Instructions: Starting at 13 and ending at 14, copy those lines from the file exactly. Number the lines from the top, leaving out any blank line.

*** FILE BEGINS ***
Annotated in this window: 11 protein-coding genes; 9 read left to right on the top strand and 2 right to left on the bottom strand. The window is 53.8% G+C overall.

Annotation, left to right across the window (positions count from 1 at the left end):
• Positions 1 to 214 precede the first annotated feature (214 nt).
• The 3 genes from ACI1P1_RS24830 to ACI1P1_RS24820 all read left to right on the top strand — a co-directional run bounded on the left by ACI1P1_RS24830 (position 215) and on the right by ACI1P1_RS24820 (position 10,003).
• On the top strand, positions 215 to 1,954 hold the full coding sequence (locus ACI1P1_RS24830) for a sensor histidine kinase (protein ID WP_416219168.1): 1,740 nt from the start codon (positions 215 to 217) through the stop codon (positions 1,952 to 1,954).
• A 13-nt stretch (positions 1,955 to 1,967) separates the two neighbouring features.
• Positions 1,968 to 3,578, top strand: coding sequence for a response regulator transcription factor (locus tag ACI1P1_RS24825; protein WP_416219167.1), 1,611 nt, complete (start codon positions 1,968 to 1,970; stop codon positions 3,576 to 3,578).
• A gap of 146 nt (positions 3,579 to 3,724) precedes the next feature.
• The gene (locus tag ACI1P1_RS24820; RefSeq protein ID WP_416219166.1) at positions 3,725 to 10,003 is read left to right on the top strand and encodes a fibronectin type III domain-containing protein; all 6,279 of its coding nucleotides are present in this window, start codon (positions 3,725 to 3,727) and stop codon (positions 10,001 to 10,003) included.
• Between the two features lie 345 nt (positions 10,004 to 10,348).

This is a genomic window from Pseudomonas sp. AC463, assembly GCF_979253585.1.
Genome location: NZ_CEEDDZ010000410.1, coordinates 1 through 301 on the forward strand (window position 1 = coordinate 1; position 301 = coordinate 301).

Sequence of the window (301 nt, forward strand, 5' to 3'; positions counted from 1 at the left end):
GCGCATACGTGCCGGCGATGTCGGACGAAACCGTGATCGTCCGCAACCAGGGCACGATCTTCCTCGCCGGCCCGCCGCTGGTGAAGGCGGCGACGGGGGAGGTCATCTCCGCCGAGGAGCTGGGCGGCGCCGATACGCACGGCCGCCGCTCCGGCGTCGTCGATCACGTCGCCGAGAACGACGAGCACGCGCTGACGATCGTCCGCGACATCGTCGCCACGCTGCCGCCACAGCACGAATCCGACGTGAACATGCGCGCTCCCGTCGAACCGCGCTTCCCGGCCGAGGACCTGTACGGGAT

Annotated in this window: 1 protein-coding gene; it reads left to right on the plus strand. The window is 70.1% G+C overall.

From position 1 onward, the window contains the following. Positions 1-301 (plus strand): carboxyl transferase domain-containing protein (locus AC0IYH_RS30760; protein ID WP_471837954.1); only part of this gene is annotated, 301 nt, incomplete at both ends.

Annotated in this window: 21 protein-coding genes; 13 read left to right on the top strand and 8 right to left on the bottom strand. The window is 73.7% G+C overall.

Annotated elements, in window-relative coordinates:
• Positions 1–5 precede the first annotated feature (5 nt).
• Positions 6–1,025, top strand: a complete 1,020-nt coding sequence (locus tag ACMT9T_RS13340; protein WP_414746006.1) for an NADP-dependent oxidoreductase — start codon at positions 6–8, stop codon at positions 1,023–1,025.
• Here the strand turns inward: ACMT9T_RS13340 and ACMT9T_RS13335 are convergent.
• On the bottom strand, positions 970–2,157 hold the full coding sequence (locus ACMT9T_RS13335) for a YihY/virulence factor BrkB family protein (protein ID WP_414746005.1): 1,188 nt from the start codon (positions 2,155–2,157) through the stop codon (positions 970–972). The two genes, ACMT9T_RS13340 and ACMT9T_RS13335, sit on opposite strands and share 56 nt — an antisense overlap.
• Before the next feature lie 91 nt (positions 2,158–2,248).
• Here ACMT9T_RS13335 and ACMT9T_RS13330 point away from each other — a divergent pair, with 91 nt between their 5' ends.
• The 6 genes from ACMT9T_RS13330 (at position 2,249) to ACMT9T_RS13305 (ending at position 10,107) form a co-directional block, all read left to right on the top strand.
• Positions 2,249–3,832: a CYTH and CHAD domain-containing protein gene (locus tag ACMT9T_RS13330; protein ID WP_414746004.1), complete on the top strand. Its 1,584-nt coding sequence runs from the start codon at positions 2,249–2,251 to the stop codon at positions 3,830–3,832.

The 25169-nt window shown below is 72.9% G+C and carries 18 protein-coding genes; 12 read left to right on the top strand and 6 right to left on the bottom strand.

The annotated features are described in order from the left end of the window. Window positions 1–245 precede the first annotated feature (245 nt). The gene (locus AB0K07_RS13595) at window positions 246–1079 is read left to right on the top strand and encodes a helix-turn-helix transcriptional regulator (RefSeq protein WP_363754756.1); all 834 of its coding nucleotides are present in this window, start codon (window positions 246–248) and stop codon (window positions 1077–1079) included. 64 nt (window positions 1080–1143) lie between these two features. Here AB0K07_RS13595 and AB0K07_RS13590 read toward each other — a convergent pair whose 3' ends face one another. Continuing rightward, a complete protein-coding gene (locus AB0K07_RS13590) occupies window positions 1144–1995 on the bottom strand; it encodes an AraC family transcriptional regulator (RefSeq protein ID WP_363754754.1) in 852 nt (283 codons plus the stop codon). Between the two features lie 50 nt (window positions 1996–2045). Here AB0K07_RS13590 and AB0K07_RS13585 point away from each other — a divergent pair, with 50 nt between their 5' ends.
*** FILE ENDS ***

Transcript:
Sequence of the window (301 nt, forward strand, 5' to 3'; positions counted from 1 at the left end):
GCGCATACGTGCCGGCGATGTCGGACGAAACCGTGATCGTCCGCAACCAGGGCACGATCTTCCTCGCCGGCCCGCCGCTGGTGAAGGCGGCGACGGGGGAGGTCATCTCCGCCGAGGAGCTGGGCGGCGCCGATACGCACGGCCGCCGCTCCGGCGTCGTCGATCACGTCGCCGAGAACGACGAGCACGCGCTGACGATCGTCCGCGACATCGTCGCCACGCTGCCGCCACAGCACGAATCCGACGTGAACATGCGCGCTCCCGTCGAACCGCGCTTCCCGGCCGAGGACCTGTACGGGAT